Scientists look to crowd-funding and Big Data to fight superbugs

November 14, 2013
Scientists look to crowd-funding and Big Data to fight superbugs
Most common in hospital settings, there has been a worrying increase in the number of superbug infections in healthy people with no previous hospital exposure. Now scientists want to use 'Big Data' in their quest to tackle infections such as MRSA.

Researchers from the University of Bath and Emory University (USA) are hoping that online crowd-funding can help in efforts to develop a new way to identify and treat toxic superbugs, such as MRSA.

Superbugs pose a major problem for around the world. According to the World Health Organisation in 2011 6.7 million people died from , making them the second biggest killer behind , at 7 million.

Scientists at Bath and Emory want to use the latest sequencing technologies to build a much clearer picture of how these bacteria cause disease. By using 'Big Data' they plan to create an online database that would enable doctors to make quicker and better decisions about treating such infections.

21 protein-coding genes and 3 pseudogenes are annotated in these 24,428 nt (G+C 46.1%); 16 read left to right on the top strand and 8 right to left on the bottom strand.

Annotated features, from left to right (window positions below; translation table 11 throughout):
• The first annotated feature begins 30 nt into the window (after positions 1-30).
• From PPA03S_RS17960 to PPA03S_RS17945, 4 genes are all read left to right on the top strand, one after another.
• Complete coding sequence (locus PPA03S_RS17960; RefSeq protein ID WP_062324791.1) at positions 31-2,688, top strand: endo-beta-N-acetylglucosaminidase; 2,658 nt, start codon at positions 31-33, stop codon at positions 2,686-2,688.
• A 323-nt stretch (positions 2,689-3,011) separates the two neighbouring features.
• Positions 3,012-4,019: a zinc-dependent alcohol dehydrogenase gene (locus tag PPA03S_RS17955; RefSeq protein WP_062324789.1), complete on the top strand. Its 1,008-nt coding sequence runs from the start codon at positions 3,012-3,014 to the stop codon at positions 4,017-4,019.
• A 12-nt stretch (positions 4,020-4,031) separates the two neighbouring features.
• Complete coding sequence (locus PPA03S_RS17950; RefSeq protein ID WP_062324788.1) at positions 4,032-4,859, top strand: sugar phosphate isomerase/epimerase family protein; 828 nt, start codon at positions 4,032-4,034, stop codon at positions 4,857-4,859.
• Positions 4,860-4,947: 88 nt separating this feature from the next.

The infections are caused by micro-organisms that have developed resistance to a range of antibiotics making them incredibly difficult to treat. They are most common in hospital settings, affecting severely ill people. However, there has been a worrying increase in the number of cases of infections among healthy people with no previous hospital exposure.

Meticillin-resistant staphylococcus aureus (MRSA) causes a range of problems, from abscesses on the skin, to much more significant problems, especially when it gets into deeper tissue. In the lungs, MRSA can cause pneumonia which in itself can be deadly.

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Once in the blood stream, MRSA mortality rates rise up to 40% when the disease can also attack heart tissue causing endocarditis. Recent reports in the USA suggested that infections caused by MRSA caused more deaths than HIV/AIDS.

Current treatments generally involve the prescription of a cocktail of antibiotics, some of which kill the bacteria and others shut off their release of toxins. This approach has led many, including the UK's Chief Medical Officer this March, to highlight concerns about the 'ticking time bomb' of antibiotic resistance.

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